Muhammad Ali, the greatest fighter of all time lost his own fight recently with Parkinson’s disease.
Scientists are now investigating how regenerative medicine and particularly stem cells could be used to treat and potentially prevent Parkinson’s disease.
Parkinson’s disease affects an estimated 10 million people worldwide, with 60,000 Americans being diagnosed with the disease each year. Symptoms of Parkinson’s disease are being treated, but there is still no known cure. The estimated costs are upwards of $25 billion per year in the United States alone.
Patients who suffer from Parkinson’s disease have a deficiency in dopamine, a signaling chemical that controls certain movements, thinking and speech. Parkinson’s disease kills neurons located in the brain that produce dopamine. When these neurons die, patients develop classic symptoms, such as tremors.
Although there is a possible genetic and risk factor component to Parkinson’s, scientists still are not clear on what causes the majority of Parkinson’s cases.
Currently, the majority of patients with Parkinson’s are treated with Levodopa, a drug that increases dopamine. In addition, patients often need physical therapy, psychological therapy, occupational therapy, and deep brain stimulation to help decrease symptoms, but if what if you could prevent the decline?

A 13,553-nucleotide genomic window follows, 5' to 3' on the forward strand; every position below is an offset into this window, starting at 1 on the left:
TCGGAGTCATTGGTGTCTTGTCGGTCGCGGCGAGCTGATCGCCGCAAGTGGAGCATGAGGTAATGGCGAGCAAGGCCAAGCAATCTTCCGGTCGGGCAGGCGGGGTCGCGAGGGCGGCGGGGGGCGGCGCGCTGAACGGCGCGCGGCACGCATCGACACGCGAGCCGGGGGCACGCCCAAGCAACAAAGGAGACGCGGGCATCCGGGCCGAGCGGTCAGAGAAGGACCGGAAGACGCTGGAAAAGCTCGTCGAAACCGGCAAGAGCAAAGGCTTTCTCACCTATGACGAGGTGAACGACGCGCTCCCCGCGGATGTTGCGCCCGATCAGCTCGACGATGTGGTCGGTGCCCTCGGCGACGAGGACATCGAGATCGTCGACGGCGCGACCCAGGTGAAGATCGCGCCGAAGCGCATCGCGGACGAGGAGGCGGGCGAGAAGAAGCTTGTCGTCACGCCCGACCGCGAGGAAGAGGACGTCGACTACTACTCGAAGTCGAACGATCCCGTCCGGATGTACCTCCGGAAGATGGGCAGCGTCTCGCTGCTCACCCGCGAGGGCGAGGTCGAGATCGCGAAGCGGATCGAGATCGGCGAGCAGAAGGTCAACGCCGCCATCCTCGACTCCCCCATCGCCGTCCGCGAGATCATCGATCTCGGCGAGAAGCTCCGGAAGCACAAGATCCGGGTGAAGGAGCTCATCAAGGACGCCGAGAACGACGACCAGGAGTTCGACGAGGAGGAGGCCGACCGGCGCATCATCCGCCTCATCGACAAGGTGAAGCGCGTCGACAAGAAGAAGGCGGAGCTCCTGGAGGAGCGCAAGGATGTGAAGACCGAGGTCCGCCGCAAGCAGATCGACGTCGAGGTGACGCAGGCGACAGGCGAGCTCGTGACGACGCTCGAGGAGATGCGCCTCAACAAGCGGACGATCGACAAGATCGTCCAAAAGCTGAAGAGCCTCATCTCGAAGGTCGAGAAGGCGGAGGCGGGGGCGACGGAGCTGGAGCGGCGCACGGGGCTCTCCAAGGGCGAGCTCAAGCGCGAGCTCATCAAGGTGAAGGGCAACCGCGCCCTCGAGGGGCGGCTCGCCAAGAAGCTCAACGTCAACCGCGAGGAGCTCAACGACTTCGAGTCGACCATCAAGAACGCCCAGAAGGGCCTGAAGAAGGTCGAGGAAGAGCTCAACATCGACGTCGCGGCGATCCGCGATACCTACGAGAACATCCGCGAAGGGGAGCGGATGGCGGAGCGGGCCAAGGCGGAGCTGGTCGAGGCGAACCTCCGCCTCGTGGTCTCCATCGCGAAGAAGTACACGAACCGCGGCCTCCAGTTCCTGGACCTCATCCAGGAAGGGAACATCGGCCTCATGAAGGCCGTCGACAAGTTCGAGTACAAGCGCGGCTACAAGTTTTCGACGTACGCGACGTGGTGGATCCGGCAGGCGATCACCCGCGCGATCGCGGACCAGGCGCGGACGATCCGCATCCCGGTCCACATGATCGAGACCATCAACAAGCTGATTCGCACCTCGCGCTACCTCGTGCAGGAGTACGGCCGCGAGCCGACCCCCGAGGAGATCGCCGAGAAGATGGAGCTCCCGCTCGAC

These therapies may mask symptoms associated with Parkinson’s disease, they are unfortunately not successful in halting and reversing the source of damage to dopamine producing neurons. What if you could prevent the progression instead of simply treating with drugs?
Scientists are looking for ways to detect Parkinson’s disease earlier and replace and replenish damaged dopamine-producing neurons. Scientists and researchers are looking to use stem cells to grow dopamine-producing neurons in their labs to critically study Parkinson’s disease. In doing so, it may be soon possible to treat, not only the symptoms, but instead, find a more definitive cure for Parkinson’s disease by actually replacing damaged neurons with healthy ones.
Although stem cell therapy is an exciting possibility to help find a cure for Parkinson’s disease, a lot of work is needed before any tests can be initiated on human patients. Scientists hope that they may be able to start early human clinical trials in 2017-2018.
Muhammad Ali fought Parkinson’s hard as he fought his entire career. He fought and beat champions in the ring, fought for his principles and fought for mankind. He used his wit, his strength, speed and power. Unfortunately, one thing he was not yet able to use in his fight against Parkinson’s is powerful stem cells. The passing of Muhammad Ali brings light the need to find the role for stem cells in eliminating this deadly disease.